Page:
Parker, L. and Stainier, D.Y. (1999) Cell-autonomous and non-autonomous requirements for the zebrafish gene cloche in hematopoiesis. Development (Cambridge, England). 126(12):2643-2651.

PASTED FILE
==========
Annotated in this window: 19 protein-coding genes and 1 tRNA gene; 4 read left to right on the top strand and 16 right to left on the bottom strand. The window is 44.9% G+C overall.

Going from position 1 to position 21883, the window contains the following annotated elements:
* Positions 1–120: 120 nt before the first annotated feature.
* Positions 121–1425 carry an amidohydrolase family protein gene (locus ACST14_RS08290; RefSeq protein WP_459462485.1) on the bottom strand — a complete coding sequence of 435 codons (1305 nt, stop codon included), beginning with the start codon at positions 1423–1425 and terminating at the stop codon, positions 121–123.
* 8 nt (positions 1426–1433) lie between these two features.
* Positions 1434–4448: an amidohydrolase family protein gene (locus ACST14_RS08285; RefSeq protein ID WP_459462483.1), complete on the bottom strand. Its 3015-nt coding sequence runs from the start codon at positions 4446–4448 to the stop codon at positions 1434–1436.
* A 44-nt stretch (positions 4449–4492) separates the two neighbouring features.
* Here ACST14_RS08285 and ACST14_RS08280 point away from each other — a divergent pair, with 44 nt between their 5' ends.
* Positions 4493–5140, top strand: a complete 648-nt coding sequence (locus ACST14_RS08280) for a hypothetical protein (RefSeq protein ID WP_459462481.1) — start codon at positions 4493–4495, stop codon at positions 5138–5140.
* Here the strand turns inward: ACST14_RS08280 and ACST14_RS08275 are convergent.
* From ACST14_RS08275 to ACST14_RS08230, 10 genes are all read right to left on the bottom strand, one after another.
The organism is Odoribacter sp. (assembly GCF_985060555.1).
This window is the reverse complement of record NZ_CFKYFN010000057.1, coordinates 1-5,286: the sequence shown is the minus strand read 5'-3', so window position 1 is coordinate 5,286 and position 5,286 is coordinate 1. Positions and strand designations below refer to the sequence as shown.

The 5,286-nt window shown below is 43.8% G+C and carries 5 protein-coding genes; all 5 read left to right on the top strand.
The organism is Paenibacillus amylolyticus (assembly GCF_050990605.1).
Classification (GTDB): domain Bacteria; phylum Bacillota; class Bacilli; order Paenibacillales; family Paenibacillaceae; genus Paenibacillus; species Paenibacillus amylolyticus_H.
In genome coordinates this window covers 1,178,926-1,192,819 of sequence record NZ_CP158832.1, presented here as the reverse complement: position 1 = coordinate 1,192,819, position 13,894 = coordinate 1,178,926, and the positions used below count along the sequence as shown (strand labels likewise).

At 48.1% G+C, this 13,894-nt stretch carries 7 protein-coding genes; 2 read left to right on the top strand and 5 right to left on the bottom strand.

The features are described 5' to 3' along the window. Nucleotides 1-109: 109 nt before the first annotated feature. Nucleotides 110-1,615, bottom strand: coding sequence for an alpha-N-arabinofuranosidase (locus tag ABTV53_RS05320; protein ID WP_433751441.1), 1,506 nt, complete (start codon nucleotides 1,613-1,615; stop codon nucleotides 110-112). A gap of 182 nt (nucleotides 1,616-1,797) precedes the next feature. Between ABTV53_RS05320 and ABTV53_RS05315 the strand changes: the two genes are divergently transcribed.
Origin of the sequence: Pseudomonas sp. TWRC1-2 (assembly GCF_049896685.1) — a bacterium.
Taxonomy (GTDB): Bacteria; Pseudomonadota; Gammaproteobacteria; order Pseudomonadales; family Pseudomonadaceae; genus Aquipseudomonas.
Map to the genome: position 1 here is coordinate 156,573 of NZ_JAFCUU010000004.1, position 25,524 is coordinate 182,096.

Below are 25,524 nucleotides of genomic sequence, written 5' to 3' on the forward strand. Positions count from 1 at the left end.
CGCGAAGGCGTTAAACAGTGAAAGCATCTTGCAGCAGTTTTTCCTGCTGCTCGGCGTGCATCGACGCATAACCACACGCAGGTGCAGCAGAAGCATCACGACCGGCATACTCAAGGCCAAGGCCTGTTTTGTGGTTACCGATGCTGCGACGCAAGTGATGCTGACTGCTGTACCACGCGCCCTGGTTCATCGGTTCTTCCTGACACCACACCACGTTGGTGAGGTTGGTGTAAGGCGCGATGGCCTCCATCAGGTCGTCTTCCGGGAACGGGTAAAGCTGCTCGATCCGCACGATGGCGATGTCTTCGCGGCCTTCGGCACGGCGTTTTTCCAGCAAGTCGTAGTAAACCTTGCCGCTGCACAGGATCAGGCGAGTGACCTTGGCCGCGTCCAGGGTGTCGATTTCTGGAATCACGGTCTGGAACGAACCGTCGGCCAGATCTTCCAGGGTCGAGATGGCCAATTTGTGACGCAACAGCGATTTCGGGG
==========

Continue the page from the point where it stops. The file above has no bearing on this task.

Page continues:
Vertebrate embryonic hematopoiesis is a complex process that involves a number of cellular interactions, notably those occurring between endothelial and blood cells. The zebrafish cloche mutation affects both the hematopoietic and endothelial lineages from an early stage (Stainier, D. Y. R., Weinstein, B. M., Detrich, H. W. R., Zon, L. I. and Fishman, M. C. (1995) Development 121, 3141-3150). cloche mutants lack endocardium, as well as head and trunk endothelium, and nearly all blood cells. Cell transplantation studies have revealed that the endocardial defect in cloche is cell-autonomous: wild-type cells can form endocardium in mutant hosts, but mutant cells never contribute to the endocardium in wild-type or mutant hosts. In this paper, we analyze the cell-autonomy of the blood defect in cloche. The blood cell deficiency in cloche mutants could be an indirect effect of the endothelial defects. Alternatively, cloche could be required cell-autonomously in the blood cells themselves. To distinguish between these possibilities, we cotransplanted wild-type and mutant cells into a single wild-type host in order to compare their respective hematopoietic capacity. We found that transplanted wild-type cells were much more likely than mutant cells to contribute to circulating blood in a wild-type host. Furthermore, in the few cases where both wild-type and mutant donors contributed to blood in a wild-type host, the number of blood cells derived from the wild-type donor was always much greater than the number of blood cells derived from the mutant donor. These data indicate that cloche is required cell-autonomously in blood cells for their differentiation and/or proliferation. When we assessed early expression of the erythropoietic gene gata-1 in transplant recipients, we found that mutant blastomeres were as likely as wild-type blastomeres to give rise to gata-1-expressing cells in a wild-type host. Together, these two sets of data argue that cloche is not required cell-autonomously for the differentiation of red blood cells, as assayed by gata-1 expression, but rather for their proliferation and/or survival, as assayed by their contribution to circulating blood. In addition, we found that transplanted wild-type cells were less likely to express gata-1 in a mutant environment than in a wild-type one, suggesting that cloche also acts non-autonomously in red blood cell differentiation. This non-autonomous function of cloche in red blood cell differentiation may reflect its cell-autonomous requirement in the endothelial lineage. Thus, cloche appears to be required in erythropoiesis cell non-autonomously at a step prior to gata-1 expression, and cell-autonomously subsequently.